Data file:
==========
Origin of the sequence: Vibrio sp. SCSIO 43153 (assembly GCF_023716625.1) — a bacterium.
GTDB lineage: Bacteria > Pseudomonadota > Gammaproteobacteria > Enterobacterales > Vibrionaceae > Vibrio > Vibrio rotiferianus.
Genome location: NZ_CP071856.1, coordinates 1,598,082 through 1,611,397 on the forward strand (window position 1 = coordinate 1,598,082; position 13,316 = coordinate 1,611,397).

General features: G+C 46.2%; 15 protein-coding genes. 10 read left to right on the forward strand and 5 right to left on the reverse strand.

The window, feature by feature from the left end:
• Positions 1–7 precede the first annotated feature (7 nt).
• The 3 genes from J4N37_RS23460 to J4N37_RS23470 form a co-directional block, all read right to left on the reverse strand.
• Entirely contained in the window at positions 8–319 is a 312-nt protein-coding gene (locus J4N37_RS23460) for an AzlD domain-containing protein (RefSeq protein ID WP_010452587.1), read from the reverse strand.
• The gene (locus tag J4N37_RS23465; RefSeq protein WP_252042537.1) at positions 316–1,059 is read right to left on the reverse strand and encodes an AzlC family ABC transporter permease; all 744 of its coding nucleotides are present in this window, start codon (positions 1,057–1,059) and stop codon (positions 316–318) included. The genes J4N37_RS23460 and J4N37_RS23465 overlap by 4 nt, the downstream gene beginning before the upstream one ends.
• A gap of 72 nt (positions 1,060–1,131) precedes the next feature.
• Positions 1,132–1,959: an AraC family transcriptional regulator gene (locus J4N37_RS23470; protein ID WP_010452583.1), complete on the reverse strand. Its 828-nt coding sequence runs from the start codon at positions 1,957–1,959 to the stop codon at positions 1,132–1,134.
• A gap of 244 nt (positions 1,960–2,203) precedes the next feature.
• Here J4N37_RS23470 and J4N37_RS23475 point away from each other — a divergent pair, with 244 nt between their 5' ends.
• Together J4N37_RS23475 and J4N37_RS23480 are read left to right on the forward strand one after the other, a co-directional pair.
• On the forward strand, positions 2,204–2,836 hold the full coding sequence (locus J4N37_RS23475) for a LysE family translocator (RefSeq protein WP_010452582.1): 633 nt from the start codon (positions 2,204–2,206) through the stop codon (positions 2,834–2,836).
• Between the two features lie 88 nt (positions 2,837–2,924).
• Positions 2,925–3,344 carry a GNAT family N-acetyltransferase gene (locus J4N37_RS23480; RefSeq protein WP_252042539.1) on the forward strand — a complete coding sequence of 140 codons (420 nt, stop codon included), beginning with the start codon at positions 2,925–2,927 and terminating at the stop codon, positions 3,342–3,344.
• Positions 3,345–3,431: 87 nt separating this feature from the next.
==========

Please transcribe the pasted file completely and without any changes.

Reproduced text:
Origin of the sequence: Vibrio sp. SCSIO 43153 (assembly GCF_023716625.1) — a bacterium.
GTDB lineage: Bacteria > Pseudomonadota > Gammaproteobacteria > Enterobacterales > Vibrionaceae > Vibrio > Vibrio rotiferianus.
Genome location: NZ_CP071856.1, coordinates 1,598,082 through 1,611,397 on the forward strand (window position 1 = coordinate 1,598,082; position 13,316 = coordinate 1,611,397).

General features: G+C 46.2%; 15 protein-coding genes. 10 read left to right on the forward strand and 5 right to left on the reverse strand.

The window, feature by feature from the left end:
• Positions 1–7 precede the first annotated feature (7 nt).
• The 3 genes from J4N37_RS23460 to J4N37_RS23470 form a co-directional block, all read right to left on the reverse strand.
• Entirely contained in the window at positions 8–319 is a 312-nt protein-coding gene (locus J4N37_RS23460) for an AzlD domain-containing protein (RefSeq protein ID WP_010452587.1), read from the reverse strand.
• The gene (locus tag J4N37_RS23465; RefSeq protein WP_252042537.1) at positions 316–1,059 is read right to left on the reverse strand and encodes an AzlC family ABC transporter permease; all 744 of its coding nucleotides are present in this window, start codon (positions 1,057–1,059) and stop codon (positions 316–318) included. The genes J4N37_RS23460 and J4N37_RS23465 overlap by 4 nt, the downstream gene beginning before the upstream one ends.
• A gap of 72 nt (positions 1,060–1,131) precedes the next feature.
• Positions 1,132–1,959: an AraC family transcriptional regulator gene (locus J4N37_RS23470; protein ID WP_010452583.1), complete on the reverse strand. Its 828-nt coding sequence runs from the start codon at positions 1,957–1,959 to the stop codon at positions 1,132–1,134.
• A gap of 244 nt (positions 1,960–2,203) precedes the next feature.
• Here J4N37_RS23470 and J4N37_RS23475 point away from each other — a divergent pair, with 244 nt between their 5' ends.
• Together J4N37_RS23475 and J4N37_RS23480 are read left to right on the forward strand one after the other, a co-directional pair.
• On the forward strand, positions 2,204–2,836 hold the full coding sequence (locus J4N37_RS23475) for a LysE family translocator (RefSeq protein WP_010452582.1): 633 nt from the start codon (positions 2,204–2,206) through the stop codon (positions 2,834–2,836).
• Between the two features lie 88 nt (positions 2,837–2,924).
• Positions 2,925–3,344 carry a GNAT family N-acetyltransferase gene (locus J4N37_RS23480; RefSeq protein WP_252042539.1) on the forward strand — a complete coding sequence of 140 codons (420 nt, stop codon included), beginning with the start codon at positions 2,925–2,927 and terminating at the stop codon, positions 3,342–3,344.
• Positions 3,345–3,431: 87 nt separating this feature from the next.